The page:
In politics, a candidate’s handlers are always sensitive to opportunities to create a sense of danger, even when there’s no immediate threat. Fear is a powerful motivator.

That same tactic is also seized upon by activists looking to toss some mud on animal agriculture, and a recent story posted by the Thomson Reuters Foundation provided exactly such an opportunity.

The subject was the threat of animal diseases that can devastate entire livestock sectors, and pose a threat to human health, as well, and the interviewee was Juan Lubroth, the chief veterinary officer for the UN’ s Food and Agriculture Organization.

As reported in the story titled, “Asia’s hunger for meat could stoke diseases if unregulated, warns UN,” Lubroth cautioned that the increase in production capacity across Asia also increases the threat that disease outbreaks could occur the near future.

At least that’s the slant Reuters took.

As the story stated, “A boom in demand for meat in Asia threatens to fuel the spread of disease from animals to humans, as boosting production often takes priority over food safety, a United Nations agency warned.”

Unless governments step up their regulatory oversight, outbreaks of infectious diseases such as SARS (Severe Acute Respiratory Syndrome) and bird flu “will become more common,” according to Lubroth. He noted that the SARS outbreak in 2002-03 affected thousands of people in China, and resulted in 775 deaths.

“We will see more diseases and we will see more epidemics, starting tomorrow,” said FAO Chief Veterinary Officer Juan Lubroth.

Really? Maybe he made that statement to the Reuters reporter, but here’s what he actually said on a video news release posted on the official FAO website:

“We could have a problem on our hands,” he said. “When will that occur? I don’t know.”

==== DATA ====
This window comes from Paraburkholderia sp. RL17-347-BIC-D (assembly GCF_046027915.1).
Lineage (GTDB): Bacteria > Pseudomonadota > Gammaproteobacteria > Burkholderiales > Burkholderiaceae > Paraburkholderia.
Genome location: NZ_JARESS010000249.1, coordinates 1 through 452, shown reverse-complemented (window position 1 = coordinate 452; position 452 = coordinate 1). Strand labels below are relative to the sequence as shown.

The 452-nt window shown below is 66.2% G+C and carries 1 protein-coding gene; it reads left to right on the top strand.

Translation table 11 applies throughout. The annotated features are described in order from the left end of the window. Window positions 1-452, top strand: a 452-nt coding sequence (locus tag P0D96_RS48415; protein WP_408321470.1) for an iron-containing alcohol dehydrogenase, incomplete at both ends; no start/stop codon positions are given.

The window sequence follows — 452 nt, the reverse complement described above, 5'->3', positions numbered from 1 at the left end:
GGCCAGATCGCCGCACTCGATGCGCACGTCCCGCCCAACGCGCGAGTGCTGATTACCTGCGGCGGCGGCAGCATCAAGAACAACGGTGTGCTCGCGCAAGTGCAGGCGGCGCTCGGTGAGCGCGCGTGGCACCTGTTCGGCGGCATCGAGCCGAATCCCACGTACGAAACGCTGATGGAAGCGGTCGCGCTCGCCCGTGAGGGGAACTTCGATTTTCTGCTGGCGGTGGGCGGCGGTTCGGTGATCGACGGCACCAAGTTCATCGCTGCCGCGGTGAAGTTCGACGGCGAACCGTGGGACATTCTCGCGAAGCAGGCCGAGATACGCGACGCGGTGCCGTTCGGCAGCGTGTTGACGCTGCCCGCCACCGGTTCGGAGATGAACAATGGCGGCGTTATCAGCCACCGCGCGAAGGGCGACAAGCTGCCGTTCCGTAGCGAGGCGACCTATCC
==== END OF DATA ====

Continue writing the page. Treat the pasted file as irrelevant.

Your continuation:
In that same video interview, Lubroth went on to say, “We are always at risk of a human pandemic. When will that occur? I don’t know.”

Which Way to Go?

That sounds a lot more “nuanced” and cautious than the headline on the story suggested. Granted, the combination of population and economic growth across South Asia has greatly increased people’s appetites for meat. FAO statistics reveal that annual consumption of meat products in that region now averages more than 100 pounds per capita.

That represents a five-fold increase since the 1960s, and consequently, production in pork and poultry has increased substantially. Lubroth referenced the “problem” of the selective breeding practices that have accompanied the production increase, which he said makes larger outbreaks more likely.

“All these animals are genetically very similar, so if one is susceptible (to a disease) all of them are,” he was quoted as saying.

Now, assuming that’s an accurate statement, there are two ways to approach mitigation. One way would be a massive shift to a more diversified production system, with many more breeds, breed lines and even more growers and producers brought into the industry.

How that gets done is unclear, and even if it were possible to accomplish, it’s not at all certain it would reduce the threat of an animal disease outbreak. As a matter of fact, the bird flu outbreaks that have hit North America were clearly triggered by the fact that “backyard flocks” of chickens were virtually impossible to monitor and/or eradicate as the outbreak spread.

The other approach, the one that FAO obviously supports, is to ramp up veterinary surveillance, and the monitoring of “best practices” on the prevention end of production.

“The threat comes from outbreaks that go unreported, that cross borders,” Lubroth stated on his video statement. “We need to monitor [animal health] globally, but we need to intervene locally on the ground.”

What he’s referring to is biosecurity for facilities, training for production personnel, and compliance with veterinary protocols — such as prompt treatment of diseases — that have been developed to minimize the potential for an outbreak.

Now let’s see. Where are those components most likely to be in place? In small-scale production systems run by individual operators, or in so-called “industrialized” operations and regulatory systems that have the capital to invest in those deliverables?

The modern systems that activists find so offensive are exactly what the head of the global organization tasked with mitigating the threat of veterinary and zoonotic diseases is suggesting as the way to head off an animal and/or a human epidemic.

In other words, incidences of animal disease are more likely to occur where more modern production systems, the ones that are demonized as cruel and inhumane by activists, are absent.

Of course, one other option would be for the 1.3 billion people in China to just stop eating meat.

If you’re going to indulge in fantasy, why not go all the way?

The opinions in this commentary are those of Dan Murphy, a veteran journalist and commentator